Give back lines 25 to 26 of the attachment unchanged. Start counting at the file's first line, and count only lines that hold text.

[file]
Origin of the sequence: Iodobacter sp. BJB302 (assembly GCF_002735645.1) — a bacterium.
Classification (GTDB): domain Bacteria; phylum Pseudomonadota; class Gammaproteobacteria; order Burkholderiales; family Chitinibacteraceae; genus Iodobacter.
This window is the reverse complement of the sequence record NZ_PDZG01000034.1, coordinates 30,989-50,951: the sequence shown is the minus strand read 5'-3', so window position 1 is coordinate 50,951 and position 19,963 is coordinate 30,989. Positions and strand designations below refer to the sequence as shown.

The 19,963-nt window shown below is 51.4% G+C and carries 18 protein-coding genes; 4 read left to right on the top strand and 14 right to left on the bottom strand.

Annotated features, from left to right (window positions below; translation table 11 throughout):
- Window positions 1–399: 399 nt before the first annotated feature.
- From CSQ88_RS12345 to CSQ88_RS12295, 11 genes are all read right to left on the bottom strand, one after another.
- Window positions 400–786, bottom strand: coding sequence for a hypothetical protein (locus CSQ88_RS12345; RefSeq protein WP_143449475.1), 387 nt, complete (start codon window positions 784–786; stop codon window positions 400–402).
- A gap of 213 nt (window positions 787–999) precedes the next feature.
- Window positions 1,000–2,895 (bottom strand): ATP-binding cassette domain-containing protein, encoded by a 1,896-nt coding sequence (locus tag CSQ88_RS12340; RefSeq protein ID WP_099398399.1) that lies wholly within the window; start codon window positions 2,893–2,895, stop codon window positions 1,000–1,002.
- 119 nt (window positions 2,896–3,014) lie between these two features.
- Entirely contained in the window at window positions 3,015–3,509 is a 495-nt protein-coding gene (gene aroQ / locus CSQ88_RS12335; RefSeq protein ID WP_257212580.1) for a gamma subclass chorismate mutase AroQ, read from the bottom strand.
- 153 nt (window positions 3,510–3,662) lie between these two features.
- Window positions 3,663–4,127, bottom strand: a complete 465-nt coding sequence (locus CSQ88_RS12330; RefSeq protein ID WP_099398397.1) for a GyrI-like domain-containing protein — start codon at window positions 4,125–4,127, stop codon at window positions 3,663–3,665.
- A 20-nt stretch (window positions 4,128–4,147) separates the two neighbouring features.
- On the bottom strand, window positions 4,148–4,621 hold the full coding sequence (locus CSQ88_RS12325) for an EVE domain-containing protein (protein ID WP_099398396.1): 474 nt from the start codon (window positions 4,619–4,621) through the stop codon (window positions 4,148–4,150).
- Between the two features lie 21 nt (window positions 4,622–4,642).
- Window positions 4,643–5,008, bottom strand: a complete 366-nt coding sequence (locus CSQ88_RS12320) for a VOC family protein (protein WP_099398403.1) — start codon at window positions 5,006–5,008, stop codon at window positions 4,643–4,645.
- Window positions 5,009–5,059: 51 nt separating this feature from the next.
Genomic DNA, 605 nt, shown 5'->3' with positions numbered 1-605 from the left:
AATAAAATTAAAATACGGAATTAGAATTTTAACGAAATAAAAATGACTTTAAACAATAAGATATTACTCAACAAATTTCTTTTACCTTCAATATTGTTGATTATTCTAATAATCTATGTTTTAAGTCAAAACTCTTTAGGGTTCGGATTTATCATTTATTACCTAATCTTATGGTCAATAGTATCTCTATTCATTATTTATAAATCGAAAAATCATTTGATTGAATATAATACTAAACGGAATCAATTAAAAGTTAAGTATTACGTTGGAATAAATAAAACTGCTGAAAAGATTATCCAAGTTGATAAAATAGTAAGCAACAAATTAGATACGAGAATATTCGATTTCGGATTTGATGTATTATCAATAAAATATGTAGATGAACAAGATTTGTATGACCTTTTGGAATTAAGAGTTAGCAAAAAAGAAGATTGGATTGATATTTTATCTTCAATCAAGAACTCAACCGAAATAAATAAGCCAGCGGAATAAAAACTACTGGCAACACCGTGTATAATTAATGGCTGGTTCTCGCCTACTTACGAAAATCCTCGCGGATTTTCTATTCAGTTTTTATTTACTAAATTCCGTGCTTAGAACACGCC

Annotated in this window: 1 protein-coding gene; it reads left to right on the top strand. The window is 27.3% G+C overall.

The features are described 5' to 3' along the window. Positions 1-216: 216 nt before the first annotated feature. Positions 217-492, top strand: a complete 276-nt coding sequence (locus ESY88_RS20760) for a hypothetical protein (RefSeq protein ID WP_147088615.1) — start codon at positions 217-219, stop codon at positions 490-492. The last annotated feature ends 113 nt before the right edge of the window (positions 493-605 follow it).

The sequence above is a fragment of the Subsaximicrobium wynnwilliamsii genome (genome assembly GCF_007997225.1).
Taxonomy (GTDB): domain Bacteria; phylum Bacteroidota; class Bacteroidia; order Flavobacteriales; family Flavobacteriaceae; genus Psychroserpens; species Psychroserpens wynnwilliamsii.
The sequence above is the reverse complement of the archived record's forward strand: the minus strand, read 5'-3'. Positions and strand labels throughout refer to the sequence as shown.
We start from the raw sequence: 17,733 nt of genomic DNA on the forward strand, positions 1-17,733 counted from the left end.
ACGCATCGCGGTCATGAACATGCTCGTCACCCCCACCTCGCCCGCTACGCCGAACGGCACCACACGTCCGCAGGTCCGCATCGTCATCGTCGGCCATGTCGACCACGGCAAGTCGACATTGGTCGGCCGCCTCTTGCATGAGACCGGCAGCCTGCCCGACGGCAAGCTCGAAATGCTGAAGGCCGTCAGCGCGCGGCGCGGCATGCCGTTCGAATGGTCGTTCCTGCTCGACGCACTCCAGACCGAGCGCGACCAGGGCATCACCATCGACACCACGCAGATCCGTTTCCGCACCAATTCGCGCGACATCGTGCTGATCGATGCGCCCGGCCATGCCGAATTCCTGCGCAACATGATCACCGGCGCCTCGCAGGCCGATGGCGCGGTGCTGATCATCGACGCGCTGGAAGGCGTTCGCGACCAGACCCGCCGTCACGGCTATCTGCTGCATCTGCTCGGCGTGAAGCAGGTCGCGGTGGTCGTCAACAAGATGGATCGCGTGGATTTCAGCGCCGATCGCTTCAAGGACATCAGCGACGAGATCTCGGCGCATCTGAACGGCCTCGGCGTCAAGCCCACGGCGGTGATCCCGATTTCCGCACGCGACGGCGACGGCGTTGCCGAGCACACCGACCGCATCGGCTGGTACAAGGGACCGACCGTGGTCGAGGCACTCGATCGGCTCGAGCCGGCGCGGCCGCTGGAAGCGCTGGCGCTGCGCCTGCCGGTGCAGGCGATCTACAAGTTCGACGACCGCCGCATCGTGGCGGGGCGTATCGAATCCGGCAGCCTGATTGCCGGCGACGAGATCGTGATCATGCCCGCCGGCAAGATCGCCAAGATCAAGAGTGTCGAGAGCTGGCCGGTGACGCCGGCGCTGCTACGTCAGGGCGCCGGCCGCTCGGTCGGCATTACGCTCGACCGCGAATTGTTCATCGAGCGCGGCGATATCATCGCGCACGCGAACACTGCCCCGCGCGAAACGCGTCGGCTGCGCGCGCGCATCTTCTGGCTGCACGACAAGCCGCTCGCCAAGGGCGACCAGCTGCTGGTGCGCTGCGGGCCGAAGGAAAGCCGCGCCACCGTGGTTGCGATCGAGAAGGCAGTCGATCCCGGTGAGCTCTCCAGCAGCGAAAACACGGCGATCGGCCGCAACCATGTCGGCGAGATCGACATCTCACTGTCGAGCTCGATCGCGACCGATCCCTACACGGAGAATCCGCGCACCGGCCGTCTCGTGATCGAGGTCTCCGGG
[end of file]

Taxonomy (GTDB): domain Bacteria; phylum Bacteroidota; class Bacteroidia; order Flavobacteriales; family Flavobacteriaceae; genus Psychroserpens; species Psychroserpens wynnwilliamsii.
The sequence above is the reverse complement of the archived record's forward strand: the minus strand, read 5'-3'. Positions and strand labels throughout refer to the sequence as shown.